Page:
Romney’s Radical

The following is an excerpt from my latest article for Al Jazeera in which I discuss how the Israel lobby has taken over Republican front-runner Mitt Romney’s Middle East policy through its man with a shady past:

[Walid Phares] is a one-time member of the notorious Lebanese Forces – the sectarian Christian militia which played a leading role in the 1982 Sabra and Shatila massacre (though there is no evidence that he personally played a part). It is an experience he now wisely leaves out of his resume.  Nor does he include his association with Etienne Saqr, the head of the Guardians of the Cedars, an outfit the Congressional Research Service described as “[a]n extremist Maronite militia and terrorist organisation”. Saqr played a prominent role in Phares’ World Lebanese Organisation long after he was exiled to Israeli-occupied south Lebanon for his crimes against the Lebanese and Palestinian people.

But it is not this association with the Lebanese Forces and Etienne Saqr that grants Phares his expert’s cache. He is an Arab with bona fide academic credentials who validates proponents of military intervention in the Middle East the same way that Ahmed Chalabi once did. Indeed, both once shared the same publicist, Benador Associates, a neoconservative favourite. Phares can make the aspirations of the Arabs and Iranians sound remarkably consonant with the interests of Tel Aviv. For someone who wrote papers for Israeli think tanks urging continued occupation of Southern Lebanon (“the only place in the world where Christian and Jewish blood is shed together for the defence of two Judeo-Christian nations”) this might not be too big an imaginative leap. But his capacity to divine the real yearnings of the Middle East’s Muslims is perhaps less certain.

Too early to judge

All the same, in Washington’s current political climate such oversight rarely goes unrewarded. By any measure, Phares’ career has been an unmitigated success: He has found rare exalted space in the Israel lobby’s firmament, which has helped elevate him into various government advisory positions. He is promoted as a featured expert by the David Project, the Israel on Campus Coalition, David Horowitz’s FrontPage Magazine, Robert Spencer’s Jihad Watch, and Daniel Pipes’ Middle East Forum. He is also an associate of Israel’s Ariel Center for Policy Research and a Senior Fellow at the Foundation for Defense of Democracies (FDD). He serves on the board of ACT! For America, a pressure group that Politico described as part of an “effort to transform anti-Islam crusading into a mainstream lobbying effort”. The group was established by Brigitte Gabriel, whom Deborah Solomon of the New York Times Magazine has described as a “radical Islamophobe”. Like Phares, Gabriel emerged from the sectarian milieu of the Lebanese civil war, whose prejudices both now seek to foist on the wider world.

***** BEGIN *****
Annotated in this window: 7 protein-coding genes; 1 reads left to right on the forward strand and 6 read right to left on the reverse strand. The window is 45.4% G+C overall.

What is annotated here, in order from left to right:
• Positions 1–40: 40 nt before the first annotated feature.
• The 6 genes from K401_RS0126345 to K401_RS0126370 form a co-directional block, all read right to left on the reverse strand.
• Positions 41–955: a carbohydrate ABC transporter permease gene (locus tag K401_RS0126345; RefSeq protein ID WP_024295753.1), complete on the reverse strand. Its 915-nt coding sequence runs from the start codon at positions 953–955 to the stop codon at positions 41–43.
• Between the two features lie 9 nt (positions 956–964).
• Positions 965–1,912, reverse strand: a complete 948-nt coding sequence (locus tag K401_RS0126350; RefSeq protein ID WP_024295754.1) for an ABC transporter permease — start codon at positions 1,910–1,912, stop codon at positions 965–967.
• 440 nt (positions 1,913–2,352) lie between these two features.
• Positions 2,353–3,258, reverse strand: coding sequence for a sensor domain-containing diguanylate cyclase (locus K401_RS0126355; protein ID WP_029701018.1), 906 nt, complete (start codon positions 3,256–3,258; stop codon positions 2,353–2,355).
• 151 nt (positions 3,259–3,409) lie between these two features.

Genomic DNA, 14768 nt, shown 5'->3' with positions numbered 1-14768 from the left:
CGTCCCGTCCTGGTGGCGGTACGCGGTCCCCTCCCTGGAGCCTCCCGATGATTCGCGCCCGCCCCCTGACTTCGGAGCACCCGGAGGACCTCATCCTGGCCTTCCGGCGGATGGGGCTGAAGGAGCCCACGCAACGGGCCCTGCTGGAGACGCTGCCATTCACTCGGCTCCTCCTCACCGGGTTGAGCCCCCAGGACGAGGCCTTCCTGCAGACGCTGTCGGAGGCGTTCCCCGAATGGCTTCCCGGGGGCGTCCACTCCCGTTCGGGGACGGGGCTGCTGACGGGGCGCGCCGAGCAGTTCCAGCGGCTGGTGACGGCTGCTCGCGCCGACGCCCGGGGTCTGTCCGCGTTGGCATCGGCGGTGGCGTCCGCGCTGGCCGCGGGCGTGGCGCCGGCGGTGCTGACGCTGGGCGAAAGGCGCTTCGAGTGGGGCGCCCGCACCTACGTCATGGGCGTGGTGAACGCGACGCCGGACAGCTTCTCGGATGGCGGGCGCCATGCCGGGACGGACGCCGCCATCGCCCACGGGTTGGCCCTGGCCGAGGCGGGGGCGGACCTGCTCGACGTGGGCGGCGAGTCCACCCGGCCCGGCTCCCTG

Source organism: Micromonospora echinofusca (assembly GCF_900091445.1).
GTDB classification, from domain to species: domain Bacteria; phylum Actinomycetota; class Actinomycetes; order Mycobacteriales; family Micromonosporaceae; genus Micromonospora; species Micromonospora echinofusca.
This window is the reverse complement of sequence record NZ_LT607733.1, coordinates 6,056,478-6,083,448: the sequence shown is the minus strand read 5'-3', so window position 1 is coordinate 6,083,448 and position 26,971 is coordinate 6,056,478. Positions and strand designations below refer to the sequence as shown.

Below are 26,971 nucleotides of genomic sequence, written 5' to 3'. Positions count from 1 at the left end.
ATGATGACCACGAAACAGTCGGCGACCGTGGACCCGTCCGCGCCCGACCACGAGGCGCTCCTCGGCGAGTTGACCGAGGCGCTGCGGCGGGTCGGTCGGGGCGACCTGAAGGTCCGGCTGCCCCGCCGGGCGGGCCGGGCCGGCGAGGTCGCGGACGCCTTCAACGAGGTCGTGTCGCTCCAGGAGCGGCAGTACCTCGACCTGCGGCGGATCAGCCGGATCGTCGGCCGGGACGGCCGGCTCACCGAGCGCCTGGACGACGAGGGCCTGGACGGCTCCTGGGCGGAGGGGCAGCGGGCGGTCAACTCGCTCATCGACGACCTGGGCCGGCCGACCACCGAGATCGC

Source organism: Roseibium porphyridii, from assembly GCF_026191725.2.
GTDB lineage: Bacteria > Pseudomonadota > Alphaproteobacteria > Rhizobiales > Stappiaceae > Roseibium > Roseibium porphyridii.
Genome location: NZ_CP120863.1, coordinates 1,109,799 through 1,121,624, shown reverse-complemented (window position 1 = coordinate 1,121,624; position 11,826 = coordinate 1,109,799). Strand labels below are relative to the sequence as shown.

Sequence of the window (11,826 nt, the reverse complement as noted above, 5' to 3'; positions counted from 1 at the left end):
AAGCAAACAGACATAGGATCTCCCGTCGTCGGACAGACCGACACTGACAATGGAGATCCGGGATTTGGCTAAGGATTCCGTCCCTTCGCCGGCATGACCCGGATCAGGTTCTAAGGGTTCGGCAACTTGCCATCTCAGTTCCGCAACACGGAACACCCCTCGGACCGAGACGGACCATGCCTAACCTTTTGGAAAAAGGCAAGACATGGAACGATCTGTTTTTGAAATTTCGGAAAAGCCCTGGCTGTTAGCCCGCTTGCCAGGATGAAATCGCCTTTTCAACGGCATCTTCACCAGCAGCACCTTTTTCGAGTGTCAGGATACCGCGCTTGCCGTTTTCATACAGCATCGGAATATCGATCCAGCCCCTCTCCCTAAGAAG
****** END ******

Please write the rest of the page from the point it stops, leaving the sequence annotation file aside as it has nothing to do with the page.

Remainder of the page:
Phares also serves on the advisory board of the Clarion Fund, a production company associated with the radical Israeli settler group Aish HaTorah, which even Jeffrey Goldberg of The Atlantic has described as “just about the most fundamentalist movement in Judaism today”. The Clarion Fund came to prominence with the anti-Islam filmObsession, 28 million copies of which were distributed during the 2008 presidential campaign in an attempt to inflame Middle America’s suspicion of the “Muslim Manchurian candidate” Barack Hussein Obama. Phares has appeared in at least two of Clarion’s films, The Third Jihad and Iranium, the latter an unabashed call for regime change in Iran, including the use of military action. In an extended appearance on Fox’s Hannity, Phares joined the film’s producer, Rabbi Raphael Shore of Aish HaTorah, to stress the implacability of the Iranian regime and the menace of radical Islam. Both denounced successive US administrations as appeasers. They also cast aspersions on the Arab Spring, declaring it a replay of the Iranian revolution, a prelude to an Islamist takeover.

So eccentric are Phares’ views that, earlier this year, even Republican Chair of the House Committee on Homeland Security, Representative Peter King had to drop him from his controversial “Muslim radicalisation” hearings. This prompted a spirited defence from Robert Spencer, who accused King of “shrinking-violet delicacy“. Spencer serves with Phares on the board of Gabriel’s ACT! and, like Phares, is fighting his own holy war. In The Post-American Presidency, a book co-authored with Pamela Geller (featuring a foreword by John Bolton), he exposes the Obama Administration’s “war on America” which includes inflicting universal healthcare and public education on its people and eroding its commitment to Israel. In a promotional video posted online, Spencer and Geller exhort viewers to stop “the anti-Semite in the White House, and his useful idiots in the Congress”, before they bring about “a second Holocaust”.